My typical 35-minute commute to Elmhurst University is spent listening to the NPR Politics Podcast, a 15-minute podcast dedicated to the most relevant political news of the day. After listening to this podcast for the better half of one year, I have come to realize this about journalism: Contrary to widespread belief, journalists will not be the demise of America.
Throughout his four years, former President Donald Trump made erroneous claims that any media company which criticized him was “fake news” and fighting for the demise of the American republic. He also claimed that if a Democrat were in his place, they would not crack the whip on said Democrat. We now have a Democrat in his place, and it is obvious that Trump was wrong.
Following the highly ostracized Afghanistan pull-out, the NPR Politics Podcast released an episode called “Why Didn’t Biden Start Evacuating Americans Sooner? We Asked Him.”
In this podcast, NPR White House Correspondent Scott Detrow asked President Biden, “why were these evacuation operations not undertaken while there were more troops on the ground to begin with, instead of rushing people back in?” He then reported to the NPR Politics Podcast that “[President Biden] didn’t really have a good answer for that. He kept going back to what he was saying before: ‘Nobody anticipated this would happen this quickly.’”
In April of 2021, the Washington Post, a relatively left-leaning news source, did to Biden what conservative media hardly did to Trump: They held Biden accountable for the promises he made during his campaign. They wrote that while he had kept promises on issues such as Afghanistan and the Paris Climate Accord, he did not send gun legislation to Congress on his first day in office, and he did not work on restructuring the police.
Yet, despite Biden being the recipient of unflattering news stories from the “mainstream media” (a phrase often put forth by Trump), conservative pundits and Trump himself are still claiming the press is fighting an endless battle to take the former president down. Former White House Press Secretary, Kayleigh McEnany, said on Sean Hannity’s show on Oct. 19, that CNN discredited the “COVID Lab Leak Theory” simply because Trump espoused it.
“Those [social media] bans reinforced exactly what his [Donald Trump’s] supporters wanted to hear. I mean, it benefits him,” said EU Associate Professor of Communication, Thomas Salek. “It gives him more legitimacy then even if he had the ability to post anything, because here it’s closing the circle again of ‘I’m great, I’m an outsider, they’re all for the insiders and against me, look at all the bad stuff they said about me, now look they’re silencing me, which if you identify with me, they’re silencing you.’”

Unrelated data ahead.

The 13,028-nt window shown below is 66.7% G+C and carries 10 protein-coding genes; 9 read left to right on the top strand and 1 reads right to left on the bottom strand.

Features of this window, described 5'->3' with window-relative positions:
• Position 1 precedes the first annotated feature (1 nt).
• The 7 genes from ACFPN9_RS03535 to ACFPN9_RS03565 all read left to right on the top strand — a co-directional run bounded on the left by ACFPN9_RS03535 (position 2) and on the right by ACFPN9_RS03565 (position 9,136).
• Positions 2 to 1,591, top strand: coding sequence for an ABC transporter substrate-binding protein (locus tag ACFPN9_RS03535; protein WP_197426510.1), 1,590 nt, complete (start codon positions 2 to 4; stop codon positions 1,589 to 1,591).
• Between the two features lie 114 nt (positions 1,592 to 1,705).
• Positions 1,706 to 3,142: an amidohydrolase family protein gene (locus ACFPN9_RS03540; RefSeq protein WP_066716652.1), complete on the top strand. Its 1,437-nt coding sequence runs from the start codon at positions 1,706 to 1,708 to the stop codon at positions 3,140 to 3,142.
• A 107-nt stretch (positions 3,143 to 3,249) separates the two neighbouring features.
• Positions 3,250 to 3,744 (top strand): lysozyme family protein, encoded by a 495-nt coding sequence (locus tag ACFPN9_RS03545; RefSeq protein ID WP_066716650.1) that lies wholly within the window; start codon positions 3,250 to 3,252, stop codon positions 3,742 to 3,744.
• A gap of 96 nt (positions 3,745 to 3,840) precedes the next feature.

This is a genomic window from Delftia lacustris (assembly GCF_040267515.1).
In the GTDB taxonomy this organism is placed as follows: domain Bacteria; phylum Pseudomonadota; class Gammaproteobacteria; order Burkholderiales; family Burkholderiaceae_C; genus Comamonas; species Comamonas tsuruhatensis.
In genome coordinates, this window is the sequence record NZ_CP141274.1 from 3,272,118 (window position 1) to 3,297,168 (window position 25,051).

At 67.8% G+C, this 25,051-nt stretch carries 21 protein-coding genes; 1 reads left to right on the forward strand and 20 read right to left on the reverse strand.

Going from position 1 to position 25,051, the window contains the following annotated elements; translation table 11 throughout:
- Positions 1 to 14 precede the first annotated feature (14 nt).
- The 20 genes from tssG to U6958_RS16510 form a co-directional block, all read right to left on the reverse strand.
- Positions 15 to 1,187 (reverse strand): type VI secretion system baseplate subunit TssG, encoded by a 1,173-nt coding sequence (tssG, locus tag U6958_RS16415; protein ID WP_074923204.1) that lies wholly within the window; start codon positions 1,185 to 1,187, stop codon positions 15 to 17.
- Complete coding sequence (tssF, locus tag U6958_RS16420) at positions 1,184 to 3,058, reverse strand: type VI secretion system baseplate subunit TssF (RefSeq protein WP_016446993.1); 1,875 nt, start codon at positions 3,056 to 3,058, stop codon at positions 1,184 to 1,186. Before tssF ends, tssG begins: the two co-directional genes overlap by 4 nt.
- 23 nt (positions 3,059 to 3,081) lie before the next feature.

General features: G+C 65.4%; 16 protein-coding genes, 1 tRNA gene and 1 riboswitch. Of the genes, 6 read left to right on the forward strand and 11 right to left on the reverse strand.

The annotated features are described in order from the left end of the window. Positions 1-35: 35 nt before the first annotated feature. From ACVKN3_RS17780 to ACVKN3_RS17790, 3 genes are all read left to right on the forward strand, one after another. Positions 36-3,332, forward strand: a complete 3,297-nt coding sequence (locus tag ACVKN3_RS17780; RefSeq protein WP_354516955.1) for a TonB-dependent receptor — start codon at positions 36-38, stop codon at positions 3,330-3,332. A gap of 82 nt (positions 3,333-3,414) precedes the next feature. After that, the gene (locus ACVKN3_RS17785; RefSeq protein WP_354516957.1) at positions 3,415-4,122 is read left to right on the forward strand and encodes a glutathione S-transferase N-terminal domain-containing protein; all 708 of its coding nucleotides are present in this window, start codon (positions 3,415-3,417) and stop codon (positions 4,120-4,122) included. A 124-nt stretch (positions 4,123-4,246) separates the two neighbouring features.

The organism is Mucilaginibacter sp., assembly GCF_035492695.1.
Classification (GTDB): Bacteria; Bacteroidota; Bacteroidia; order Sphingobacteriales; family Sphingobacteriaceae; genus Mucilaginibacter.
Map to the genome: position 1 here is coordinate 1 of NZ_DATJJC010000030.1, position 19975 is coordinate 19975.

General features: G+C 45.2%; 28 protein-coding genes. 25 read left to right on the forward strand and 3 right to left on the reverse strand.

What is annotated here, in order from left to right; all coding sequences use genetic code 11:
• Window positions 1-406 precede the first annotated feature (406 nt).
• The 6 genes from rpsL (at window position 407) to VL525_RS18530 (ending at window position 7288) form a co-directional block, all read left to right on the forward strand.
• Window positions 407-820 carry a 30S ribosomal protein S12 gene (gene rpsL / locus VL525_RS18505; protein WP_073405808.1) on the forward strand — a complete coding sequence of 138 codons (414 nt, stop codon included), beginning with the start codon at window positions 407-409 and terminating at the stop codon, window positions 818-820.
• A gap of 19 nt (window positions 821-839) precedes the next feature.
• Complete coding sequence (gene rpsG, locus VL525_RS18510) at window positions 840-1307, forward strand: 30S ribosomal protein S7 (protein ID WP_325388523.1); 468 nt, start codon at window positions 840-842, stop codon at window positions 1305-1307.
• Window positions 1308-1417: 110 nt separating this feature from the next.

Salek is saying that scapegoating the media is a tactic used by Trump to enhance his appearance as an outsider. If NPR, the Washington Post, and other media companies criticize Trump, he will spin it to say they are out to get him and his supporters.
“The rhetoric of resentment, paranoia, intransigence, refusal to engage in an alternative viewpoint, that’s the big difference,” said Salek. “When you put up those barriers, any sort of critical messaging once again is just going to reinforce that idea that ‘they’re against us.’”
Trust in real, tough journalism must develop in order to reestablish some sense of healthy political discourse. Within the last four years, the word “journalism” has begun to often bring to mind the site of political pundits fighting on CNN while Anderson Cooper waits until they are out of time. That is not journalism.
If you ever find yourself skeptical of journalists or journalism, know that what appears on cable television is not the same as what is being reported in the news. Successful journalism includes criticisms made on both sides of the political spectrum, no matter the affiliation of its journalists. It includes an NPR reporter questioning President Biden on a botched operation. It is the criticism of a one-term president that pegged his critics as “fake news.” And most importantly, journalism is neutral.